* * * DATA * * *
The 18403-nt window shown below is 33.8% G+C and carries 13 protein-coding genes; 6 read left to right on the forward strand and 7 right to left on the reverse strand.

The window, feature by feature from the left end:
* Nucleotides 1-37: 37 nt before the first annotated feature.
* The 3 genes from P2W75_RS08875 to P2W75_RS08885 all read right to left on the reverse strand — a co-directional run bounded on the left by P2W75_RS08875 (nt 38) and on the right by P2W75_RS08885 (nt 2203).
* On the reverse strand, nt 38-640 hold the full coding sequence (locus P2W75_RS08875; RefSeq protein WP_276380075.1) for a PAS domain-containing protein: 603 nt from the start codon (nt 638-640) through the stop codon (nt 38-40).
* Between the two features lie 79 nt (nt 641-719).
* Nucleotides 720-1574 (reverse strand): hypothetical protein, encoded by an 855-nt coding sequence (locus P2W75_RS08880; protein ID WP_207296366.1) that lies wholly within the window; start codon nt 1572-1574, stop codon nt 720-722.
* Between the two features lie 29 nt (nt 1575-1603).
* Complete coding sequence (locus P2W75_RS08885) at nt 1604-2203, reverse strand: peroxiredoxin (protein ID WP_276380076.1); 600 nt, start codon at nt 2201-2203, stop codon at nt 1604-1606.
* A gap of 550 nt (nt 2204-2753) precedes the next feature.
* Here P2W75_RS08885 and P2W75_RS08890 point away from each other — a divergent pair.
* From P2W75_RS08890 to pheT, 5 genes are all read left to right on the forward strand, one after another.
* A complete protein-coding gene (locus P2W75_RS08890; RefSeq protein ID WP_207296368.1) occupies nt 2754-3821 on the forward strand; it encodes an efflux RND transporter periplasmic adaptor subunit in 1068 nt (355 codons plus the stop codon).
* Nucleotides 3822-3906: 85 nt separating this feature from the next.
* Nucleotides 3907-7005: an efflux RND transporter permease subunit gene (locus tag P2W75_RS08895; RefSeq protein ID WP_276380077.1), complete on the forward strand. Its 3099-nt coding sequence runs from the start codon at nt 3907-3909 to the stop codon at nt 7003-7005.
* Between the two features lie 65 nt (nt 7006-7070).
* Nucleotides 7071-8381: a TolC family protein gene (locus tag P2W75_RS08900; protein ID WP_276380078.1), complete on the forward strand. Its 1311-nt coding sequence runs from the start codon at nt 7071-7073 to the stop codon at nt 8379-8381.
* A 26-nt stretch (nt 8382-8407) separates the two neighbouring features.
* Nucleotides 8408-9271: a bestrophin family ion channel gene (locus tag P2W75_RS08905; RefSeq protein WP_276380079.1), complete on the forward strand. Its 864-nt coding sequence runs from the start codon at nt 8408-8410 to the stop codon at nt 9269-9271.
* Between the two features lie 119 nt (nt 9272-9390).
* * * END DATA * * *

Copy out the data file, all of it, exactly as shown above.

The 18403-nt window shown below is 33.8% G+C and carries 13 protein-coding genes; 6 read left to right on the forward strand and 7 right to left on the reverse strand.

The window, feature by feature from the left end:
* Nucleotides 1-37: 37 nt before the first annotated feature.
* The 3 genes from P2W75_RS08875 to P2W75_RS08885 all read right to left on the reverse strand — a co-directional run bounded on the left by P2W75_RS08875 (nt 38) and on the right by P2W75_RS08885 (nt 2203).
* On the reverse strand, nt 38-640 hold the full coding sequence (locus P2W75_RS08875; RefSeq protein WP_276380075.1) for a PAS domain-containing protein: 603 nt from the start codon (nt 638-640) through the stop codon (nt 38-40).
* Between the two features lie 79 nt (nt 641-719).
* Nucleotides 720-1574 (reverse strand): hypothetical protein, encoded by an 855-nt coding sequence (locus P2W75_RS08880; protein ID WP_207296366.1) that lies wholly within the window; start codon nt 1572-1574, stop codon nt 720-722.
* Between the two features lie 29 nt (nt 1575-1603).
* Complete coding sequence (locus P2W75_RS08885) at nt 1604-2203, reverse strand: peroxiredoxin (protein ID WP_276380076.1); 600 nt, start codon at nt 2201-2203, stop codon at nt 1604-1606.
* A gap of 550 nt (nt 2204-2753) precedes the next feature.
* Here P2W75_RS08885 and P2W75_RS08890 point away from each other — a divergent pair.
* From P2W75_RS08890 to pheT, 5 genes are all read left to right on the forward strand, one after another.
* A complete protein-coding gene (locus P2W75_RS08890; RefSeq protein ID WP_207296368.1) occupies nt 2754-3821 on the forward strand; it encodes an efflux RND transporter periplasmic adaptor subunit in 1068 nt (355 codons plus the stop codon).
* Nucleotides 3822-3906: 85 nt separating this feature from the next.
* Nucleotides 3907-7005: an efflux RND transporter permease subunit gene (locus tag P2W75_RS08895; RefSeq protein ID WP_276380077.1), complete on the forward strand. Its 3099-nt coding sequence runs from the start codon at nt 3907-3909 to the stop codon at nt 7003-7005.
* Between the two features lie 65 nt (nt 7006-7070).
* Nucleotides 7071-8381: a TolC family protein gene (locus tag P2W75_RS08900; protein ID WP_276380078.1), complete on the forward strand. Its 1311-nt coding sequence runs from the start codon at nt 7071-7073 to the stop codon at nt 8379-8381.
* A 26-nt stretch (nt 8382-8407) separates the two neighbouring features.
* Nucleotides 8408-9271: a bestrophin family ion channel gene (locus tag P2W75_RS08905; RefSeq protein WP_276380079.1), complete on the forward strand. Its 864-nt coding sequence runs from the start codon at nt 8408-8410 to the stop codon at nt 9269-9271.
* Between the two features lie 119 nt (nt 9272-9390).